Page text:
Not quite true. The paper based review stage (PBR) is a check box exercise designed by the DWP. Unfortunately it doesn't really cater for the real world documents available from the health care professionals meaning far more cases need to go to face to face interview because the PBR fails to meet the criteria score. This is what caused the initial backlogs when PIP was first introduced as the numbers of face to face interviews was getting on for about 150% of those anticipated by the DWP.

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Not quite true. The paper based review stage (PBR) is a check box exercise designed by the DWP. Unfortunately it doesn't really cater for the real world documents available from the health care professionals meaning far more cases need to go to face to face interview because the PBR fails to meet the criteria score. This is what caused the initial backlogs when PIP was first introduced as the numbers of face to face interviews was getting on for about 150% of those anticipated by the DWP.

Really?  That's a surprise, I remember helping someone with their PIP application last year and she had to nag her GP to do his part for something.  It's not a simple process, I make no apologies for not completely understanding it!

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Trauma?  Do you have any idea what a trauma actually is?  I can tell you what it isn't: it isn't being assessed for benefits, that's for sure!  And it is exactly right that people who claim to be disabled show irrefutable evidence that they are disabled.  Otherwise we may as well all just pepper the government with claims for disability!  It is utterly ridiculous to assume claimants are telling the truth without asking for evidence, including interviews.  When I am unemployed I have to provide evidence that I am unemployed in order to claim benefits.  Why then should a person claiming disability benefits not also provide evidence that they are actually eligible for their benefits?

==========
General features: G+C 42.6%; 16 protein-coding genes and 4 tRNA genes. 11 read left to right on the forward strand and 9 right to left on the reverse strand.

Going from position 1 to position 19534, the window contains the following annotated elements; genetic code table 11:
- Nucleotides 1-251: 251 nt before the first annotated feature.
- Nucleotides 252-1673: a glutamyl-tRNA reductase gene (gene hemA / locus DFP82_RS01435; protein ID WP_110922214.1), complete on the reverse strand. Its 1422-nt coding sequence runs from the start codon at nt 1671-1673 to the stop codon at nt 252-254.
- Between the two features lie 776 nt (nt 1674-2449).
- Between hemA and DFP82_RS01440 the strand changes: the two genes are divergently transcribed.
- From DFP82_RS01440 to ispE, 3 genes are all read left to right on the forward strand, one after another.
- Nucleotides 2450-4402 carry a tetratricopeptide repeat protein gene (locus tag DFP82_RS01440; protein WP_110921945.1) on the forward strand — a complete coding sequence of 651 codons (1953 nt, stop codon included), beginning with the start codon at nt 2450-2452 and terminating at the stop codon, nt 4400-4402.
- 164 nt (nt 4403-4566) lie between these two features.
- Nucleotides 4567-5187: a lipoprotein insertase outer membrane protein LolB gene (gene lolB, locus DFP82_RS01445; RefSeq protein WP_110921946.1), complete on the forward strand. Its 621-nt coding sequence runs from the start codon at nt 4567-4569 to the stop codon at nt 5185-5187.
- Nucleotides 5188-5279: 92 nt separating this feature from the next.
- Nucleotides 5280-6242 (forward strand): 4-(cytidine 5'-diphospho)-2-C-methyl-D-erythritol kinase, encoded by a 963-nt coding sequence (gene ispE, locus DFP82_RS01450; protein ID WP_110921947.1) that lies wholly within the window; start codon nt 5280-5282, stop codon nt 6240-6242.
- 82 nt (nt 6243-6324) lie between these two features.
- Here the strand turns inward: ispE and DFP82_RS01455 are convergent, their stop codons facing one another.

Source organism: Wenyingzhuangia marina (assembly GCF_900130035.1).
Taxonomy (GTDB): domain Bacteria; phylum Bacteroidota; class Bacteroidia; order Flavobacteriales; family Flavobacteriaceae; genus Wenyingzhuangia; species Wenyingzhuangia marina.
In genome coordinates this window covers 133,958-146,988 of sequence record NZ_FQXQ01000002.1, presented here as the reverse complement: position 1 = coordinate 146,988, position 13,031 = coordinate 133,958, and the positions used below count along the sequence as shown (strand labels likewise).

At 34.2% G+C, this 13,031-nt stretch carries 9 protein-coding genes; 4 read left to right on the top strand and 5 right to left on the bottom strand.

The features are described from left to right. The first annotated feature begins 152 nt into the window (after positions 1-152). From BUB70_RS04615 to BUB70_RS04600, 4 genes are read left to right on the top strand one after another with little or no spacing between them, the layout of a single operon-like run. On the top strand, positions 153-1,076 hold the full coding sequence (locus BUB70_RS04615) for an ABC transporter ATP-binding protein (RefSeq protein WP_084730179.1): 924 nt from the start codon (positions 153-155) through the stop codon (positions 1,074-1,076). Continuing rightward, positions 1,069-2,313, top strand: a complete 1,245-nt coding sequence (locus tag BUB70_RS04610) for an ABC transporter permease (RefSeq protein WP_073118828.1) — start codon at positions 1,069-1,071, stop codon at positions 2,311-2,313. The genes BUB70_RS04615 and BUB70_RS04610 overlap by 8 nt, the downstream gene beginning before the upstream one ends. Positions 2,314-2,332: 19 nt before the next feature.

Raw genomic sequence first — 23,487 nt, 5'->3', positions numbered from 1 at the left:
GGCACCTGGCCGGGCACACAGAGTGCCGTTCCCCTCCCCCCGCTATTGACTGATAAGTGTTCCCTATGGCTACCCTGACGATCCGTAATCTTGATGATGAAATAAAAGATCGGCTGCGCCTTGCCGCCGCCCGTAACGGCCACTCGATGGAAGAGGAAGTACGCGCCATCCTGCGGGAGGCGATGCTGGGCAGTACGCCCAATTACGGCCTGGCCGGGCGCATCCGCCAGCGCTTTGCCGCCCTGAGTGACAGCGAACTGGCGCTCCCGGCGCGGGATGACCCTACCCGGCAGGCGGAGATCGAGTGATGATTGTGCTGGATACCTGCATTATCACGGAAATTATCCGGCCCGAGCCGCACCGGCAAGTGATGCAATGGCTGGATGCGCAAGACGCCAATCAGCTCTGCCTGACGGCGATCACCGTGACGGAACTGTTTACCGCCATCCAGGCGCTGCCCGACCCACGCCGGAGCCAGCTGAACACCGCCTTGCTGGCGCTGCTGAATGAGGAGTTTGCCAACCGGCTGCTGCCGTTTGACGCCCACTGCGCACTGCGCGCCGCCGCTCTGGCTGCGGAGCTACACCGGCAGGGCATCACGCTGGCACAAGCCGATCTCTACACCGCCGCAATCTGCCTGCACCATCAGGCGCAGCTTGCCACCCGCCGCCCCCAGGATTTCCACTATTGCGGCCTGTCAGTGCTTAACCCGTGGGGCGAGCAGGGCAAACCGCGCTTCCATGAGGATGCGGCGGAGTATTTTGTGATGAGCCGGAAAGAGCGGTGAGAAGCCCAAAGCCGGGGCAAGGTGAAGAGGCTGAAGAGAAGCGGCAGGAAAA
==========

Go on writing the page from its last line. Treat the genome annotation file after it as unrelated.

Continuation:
You can't prove you are unemployed.

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Really? That's a surprise, I remember helping someone with their PIP application last year and she had to nag her GP to do his part for something. It's not a simple process, I make no apologies for not completely understanding it!

Yes, that's what I was getting at; it's not always easy getting what's needed from GPs etc. therefore the PIP staff are unable to "tick the box" and the case has to go to face to face.

One of the issues that the DWP hadn't foreseen was that some GPs wanted paying for filling in the claim forms.

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Its a private members bill, so unlikely to get voted in. But what sort of chopper proposes it in the first place?

If you look at (d) and (f) I think you'll find the answer to your question. :dry:

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http://www.mirror.co.uk/news/uk-news/tory-deputy-mayor-owen-lister-558677

Nice guy

 

 

 

 

 

Given that my younger granddaughter is severely disabled, (unable to walk or talk at 2 1/2) and possibly blind and lives in Wiltshire, this is a pretty scary story.  She's a lovely kid, with a lovely nature and a beautiful smile.  I could cry just thinking about her.

 

Edited by Trojan

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Chris Chope MP is putting this law change forward this week -

 

CbueHC3WIAA5fLl.jpg

Shipley MP Philip Davies is said to dislike Private Members Bills and is in the habit of talking them out on principal (he says)  I wonder if he'll do the same to this one?

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Without an opposition why worry about keeping your core voters.

They seem more interested in peripheral issues, like the nuclear bomb, Syria, Iraq etc. instead of the bread and butter issues that affect the every day lives of people who should be their natural supporters.  If Corbyn & co don't alter their ways PDQ they need dumping.